I’ve also just announced my first YA fantasy novel, No Better Than Beasts. It’s a dark retelling of The Nutcracker full of morally-grey queer characters, featuring machines fueled by human souls and a forest that turns anyone who enters into an animal. The main characters are a brother and sister, each struggling with an abusive history in different ways, and they both have their own romance arcs!
8. Is there a genre you want to explore?
Yes! I would love to write a middle grade fantasy novel. I think there’s an excellent challenge in trying to write something so short and simple for young audiences. I also have a bunch of fun adult rom com ideas I’d love to write!
9. What’s your most recent favourite author(s) and/or book(s)?
My most recent book obsession has been The Daevabad Trilogy by S. A. Chakraborty, which is the first trilogy I’ve read completely in a long time. I love the worldbuilding, the magic, and the high stakes, and it also has some excellent romance!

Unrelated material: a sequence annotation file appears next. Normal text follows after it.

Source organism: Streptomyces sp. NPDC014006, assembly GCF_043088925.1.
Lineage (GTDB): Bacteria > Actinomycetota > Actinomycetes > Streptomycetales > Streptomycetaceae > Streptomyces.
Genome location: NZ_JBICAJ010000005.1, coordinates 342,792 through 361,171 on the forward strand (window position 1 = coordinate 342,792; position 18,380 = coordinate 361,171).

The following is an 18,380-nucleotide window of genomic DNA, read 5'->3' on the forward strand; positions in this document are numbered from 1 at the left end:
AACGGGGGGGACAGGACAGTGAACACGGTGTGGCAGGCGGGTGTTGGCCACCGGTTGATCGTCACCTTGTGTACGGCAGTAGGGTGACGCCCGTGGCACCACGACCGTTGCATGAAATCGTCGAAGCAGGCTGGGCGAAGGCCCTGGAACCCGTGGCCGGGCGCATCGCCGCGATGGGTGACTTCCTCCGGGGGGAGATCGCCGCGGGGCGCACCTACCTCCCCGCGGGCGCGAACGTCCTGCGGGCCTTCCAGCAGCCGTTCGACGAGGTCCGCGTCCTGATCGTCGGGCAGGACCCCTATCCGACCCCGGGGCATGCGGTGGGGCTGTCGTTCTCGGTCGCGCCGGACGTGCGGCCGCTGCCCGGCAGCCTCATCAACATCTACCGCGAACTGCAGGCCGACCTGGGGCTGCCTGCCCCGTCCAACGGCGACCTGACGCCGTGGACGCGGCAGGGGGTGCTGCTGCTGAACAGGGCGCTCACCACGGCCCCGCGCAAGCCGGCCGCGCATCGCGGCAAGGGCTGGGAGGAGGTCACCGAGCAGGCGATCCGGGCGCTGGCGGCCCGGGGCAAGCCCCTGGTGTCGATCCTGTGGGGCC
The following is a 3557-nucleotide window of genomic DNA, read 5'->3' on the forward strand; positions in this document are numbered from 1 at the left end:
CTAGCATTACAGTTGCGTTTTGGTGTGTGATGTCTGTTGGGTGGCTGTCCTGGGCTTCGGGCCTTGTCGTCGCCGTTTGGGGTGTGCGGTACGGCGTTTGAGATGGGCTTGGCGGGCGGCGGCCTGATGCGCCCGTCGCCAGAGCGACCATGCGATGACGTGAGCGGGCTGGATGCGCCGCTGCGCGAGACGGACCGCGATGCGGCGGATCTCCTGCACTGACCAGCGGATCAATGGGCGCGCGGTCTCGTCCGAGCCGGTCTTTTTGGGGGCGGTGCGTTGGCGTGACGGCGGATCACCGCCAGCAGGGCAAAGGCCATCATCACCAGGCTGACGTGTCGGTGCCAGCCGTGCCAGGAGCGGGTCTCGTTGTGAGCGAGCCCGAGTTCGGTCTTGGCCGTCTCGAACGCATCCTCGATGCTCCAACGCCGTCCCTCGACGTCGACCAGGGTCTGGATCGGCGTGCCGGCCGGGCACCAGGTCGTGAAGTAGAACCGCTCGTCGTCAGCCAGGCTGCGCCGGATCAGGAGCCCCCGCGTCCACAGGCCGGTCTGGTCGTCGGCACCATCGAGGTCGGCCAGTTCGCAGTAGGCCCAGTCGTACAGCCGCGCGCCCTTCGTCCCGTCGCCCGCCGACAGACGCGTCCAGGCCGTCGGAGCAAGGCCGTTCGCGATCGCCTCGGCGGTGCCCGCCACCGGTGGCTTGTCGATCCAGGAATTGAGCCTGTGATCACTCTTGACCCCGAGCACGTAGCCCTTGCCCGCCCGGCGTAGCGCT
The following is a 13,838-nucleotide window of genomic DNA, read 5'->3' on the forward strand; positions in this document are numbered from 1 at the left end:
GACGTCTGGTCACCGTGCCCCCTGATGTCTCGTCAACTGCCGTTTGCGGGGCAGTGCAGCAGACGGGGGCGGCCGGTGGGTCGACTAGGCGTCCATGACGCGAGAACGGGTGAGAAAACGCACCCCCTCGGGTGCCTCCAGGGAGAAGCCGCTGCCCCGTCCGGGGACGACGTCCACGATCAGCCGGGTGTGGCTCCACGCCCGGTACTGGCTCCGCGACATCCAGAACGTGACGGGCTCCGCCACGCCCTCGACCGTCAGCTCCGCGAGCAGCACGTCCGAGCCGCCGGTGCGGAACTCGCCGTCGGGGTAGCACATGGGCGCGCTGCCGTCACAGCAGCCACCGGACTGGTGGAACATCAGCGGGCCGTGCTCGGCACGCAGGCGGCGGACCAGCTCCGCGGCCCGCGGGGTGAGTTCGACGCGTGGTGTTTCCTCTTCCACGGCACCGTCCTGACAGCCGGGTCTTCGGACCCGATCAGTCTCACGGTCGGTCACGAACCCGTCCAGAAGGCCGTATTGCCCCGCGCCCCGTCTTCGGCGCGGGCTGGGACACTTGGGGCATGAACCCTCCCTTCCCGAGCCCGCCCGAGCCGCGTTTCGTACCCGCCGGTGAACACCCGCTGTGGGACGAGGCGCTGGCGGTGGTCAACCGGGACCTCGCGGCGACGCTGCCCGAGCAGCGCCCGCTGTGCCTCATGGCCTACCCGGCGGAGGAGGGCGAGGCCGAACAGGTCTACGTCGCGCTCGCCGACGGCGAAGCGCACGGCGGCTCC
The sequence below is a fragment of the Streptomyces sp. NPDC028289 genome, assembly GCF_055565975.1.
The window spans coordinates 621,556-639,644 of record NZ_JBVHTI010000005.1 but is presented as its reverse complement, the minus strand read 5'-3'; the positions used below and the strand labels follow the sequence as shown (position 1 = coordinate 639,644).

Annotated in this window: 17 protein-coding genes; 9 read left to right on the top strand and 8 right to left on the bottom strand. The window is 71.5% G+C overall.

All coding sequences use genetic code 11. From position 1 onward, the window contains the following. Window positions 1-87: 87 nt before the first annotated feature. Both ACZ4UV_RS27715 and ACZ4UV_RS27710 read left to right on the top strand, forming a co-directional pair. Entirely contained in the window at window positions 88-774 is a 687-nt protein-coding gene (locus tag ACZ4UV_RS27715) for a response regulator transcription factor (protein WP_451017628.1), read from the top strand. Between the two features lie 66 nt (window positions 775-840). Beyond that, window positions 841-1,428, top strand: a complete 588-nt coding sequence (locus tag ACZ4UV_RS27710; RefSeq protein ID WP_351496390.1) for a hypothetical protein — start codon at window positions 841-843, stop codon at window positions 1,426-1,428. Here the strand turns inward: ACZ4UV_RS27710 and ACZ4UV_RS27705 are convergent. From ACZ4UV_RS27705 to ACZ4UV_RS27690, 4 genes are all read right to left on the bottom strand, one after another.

10. What’s your writing process? Do you enjoy listening to music while writing or do you create your worlds and characters in your mind first or do you prefer already putting them on paper/pc?
This might be odd, but I listen to both music and podcasts while writing, just to have background noise, and I draft on my phone as often as I draft on my PC! I have special notebooks for each story where I brainstorm ideas freehand as well. Often I’ll have a seed of an idea in my head, but I need to actually write it several times before I really know where it’s going and what I want to say. So there’s a lot of papers I toss out!
Do preorder this book, it’s amazing!!!! Check my ARC review on this blog or on my Instagram: https://www.instagram.com/p/CbnAMMKAeJM/?utm_source=ig_web_copy_link
Zabé / Z. R. Ellor is a writer and lit agent from Washington, DC. He holds a BA in English Lit and biology from Cornell University. When not writing, he can be found running, playing video games, and hunting the best brunch deals in Dupont Circle.